1754 - 1835
Warren Family Mortuary Chapel – Oakwood
Built 1860 in English Country Gothic Style
Architect: Henry Dudley, New York City
Phebe Bouton Warren, the daughter of Esaias
Bouton and Phebe Bixby of Norwalk, Connecticut, was born
on March 5, 1754 and died at the age of 80 on January 17,
Phebe married her neighbor Eliakim Warren
on January 17, 1771, the son of Eliakim and Ann Reed. Eliakim
was born February 9, 1747 and died September 4, 1824. It
is with this marriage of Eliakim and Phebe that the Troy
history of the family begins. Phebe and Eliakim had three
sons, Esaias, Nathan and Stephen and two daughters, both
named Hannah, who died very young.
On the advice of their son Esaias, they decided
to remove to Troy, a thriving village at the head of navigation
on the Hudson river. The Warren family sailed out of Norwalk
harbor in May, 1798, and made the entire trip to Troy by
water. They had just had a sailing vessel built for them
at Rowayton, a sloop named "The Three Brothers."
It was fifty feet keel, twenty feet beam, and sixteen feet
hold, and rated sixty-four tons. Troy at this period contained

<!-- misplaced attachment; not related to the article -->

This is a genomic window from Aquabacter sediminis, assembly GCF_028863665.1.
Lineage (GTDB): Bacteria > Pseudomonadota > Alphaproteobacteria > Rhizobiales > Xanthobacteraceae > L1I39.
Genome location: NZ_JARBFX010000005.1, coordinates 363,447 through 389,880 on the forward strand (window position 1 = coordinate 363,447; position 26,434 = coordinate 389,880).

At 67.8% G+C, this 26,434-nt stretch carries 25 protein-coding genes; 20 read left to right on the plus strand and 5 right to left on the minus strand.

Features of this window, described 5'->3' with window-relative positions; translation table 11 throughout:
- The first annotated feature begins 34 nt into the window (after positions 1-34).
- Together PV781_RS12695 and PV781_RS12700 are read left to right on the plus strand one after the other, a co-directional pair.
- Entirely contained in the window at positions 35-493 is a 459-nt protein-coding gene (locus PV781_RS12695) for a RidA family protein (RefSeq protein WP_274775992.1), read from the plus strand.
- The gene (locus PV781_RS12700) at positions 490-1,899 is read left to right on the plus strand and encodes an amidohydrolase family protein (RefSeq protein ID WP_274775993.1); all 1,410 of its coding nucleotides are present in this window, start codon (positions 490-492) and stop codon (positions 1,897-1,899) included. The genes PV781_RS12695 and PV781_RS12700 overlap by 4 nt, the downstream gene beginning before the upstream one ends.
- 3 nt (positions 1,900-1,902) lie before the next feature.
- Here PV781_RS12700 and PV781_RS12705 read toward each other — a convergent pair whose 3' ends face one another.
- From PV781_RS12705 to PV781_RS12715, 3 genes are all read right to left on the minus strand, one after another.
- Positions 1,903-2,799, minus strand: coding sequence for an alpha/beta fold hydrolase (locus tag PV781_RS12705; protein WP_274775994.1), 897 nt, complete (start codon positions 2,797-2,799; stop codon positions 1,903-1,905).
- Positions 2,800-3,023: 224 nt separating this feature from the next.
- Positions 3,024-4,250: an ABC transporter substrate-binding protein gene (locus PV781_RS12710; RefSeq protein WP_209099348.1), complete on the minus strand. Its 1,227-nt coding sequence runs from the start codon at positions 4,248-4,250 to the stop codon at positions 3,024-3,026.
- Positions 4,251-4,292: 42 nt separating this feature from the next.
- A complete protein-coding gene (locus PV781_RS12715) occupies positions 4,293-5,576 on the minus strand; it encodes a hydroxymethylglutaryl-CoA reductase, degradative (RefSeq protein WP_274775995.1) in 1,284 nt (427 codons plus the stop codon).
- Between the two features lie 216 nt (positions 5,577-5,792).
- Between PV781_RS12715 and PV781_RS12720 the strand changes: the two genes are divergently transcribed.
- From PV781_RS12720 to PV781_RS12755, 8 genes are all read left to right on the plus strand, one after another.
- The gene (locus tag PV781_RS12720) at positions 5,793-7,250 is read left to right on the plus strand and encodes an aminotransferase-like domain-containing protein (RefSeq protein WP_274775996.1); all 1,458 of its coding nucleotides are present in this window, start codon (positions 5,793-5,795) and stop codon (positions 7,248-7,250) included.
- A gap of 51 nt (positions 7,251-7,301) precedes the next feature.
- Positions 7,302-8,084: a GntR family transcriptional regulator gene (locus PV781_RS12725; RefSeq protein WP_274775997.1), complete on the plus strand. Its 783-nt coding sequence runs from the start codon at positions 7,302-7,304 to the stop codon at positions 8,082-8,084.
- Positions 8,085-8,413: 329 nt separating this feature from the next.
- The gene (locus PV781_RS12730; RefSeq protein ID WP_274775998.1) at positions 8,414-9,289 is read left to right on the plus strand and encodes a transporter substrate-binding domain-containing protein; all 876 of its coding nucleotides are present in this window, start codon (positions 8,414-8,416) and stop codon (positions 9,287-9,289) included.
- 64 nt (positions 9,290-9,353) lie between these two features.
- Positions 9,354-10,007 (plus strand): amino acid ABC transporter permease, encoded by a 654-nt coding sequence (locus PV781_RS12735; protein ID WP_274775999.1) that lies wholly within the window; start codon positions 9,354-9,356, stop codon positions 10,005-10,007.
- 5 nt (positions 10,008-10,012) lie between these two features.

three hundred houses and one thousand eight hundred and
Phebe Warren, was an ardent Episcopalian
and owing to her initiative and persevering effort, Saint
Paul's Episcopal Church was built in 1804 on the northwest
corner of Third and Congress streets, and according to her
wish the church was modeled exactly after Saint Paul's Church
in Norwalk, Connecticut.
In 1824 a new and larger church (the present
Saint Paul's) was erected on the northeast corner of Third
and State streets. In 1815 Phebe formed in the parish a
Saturday sewing class for poor girls which she conducted
until her death in 1835.
Note 1: To see pictures of St. Paul's Episcopal
Church, Troy's Tiffany masterpiece, and a brief history,
click on PROJECTS on the TIGS website and then CHURCH MEMORIALS
AND FAMILY NAMES. Also, take a look at the memorial inscriptions
for various members of the Warren family.
Note 2: Death notice for Warren was published
in The Troy Daily Whig on January 17, 22, 24 and 27, 1835.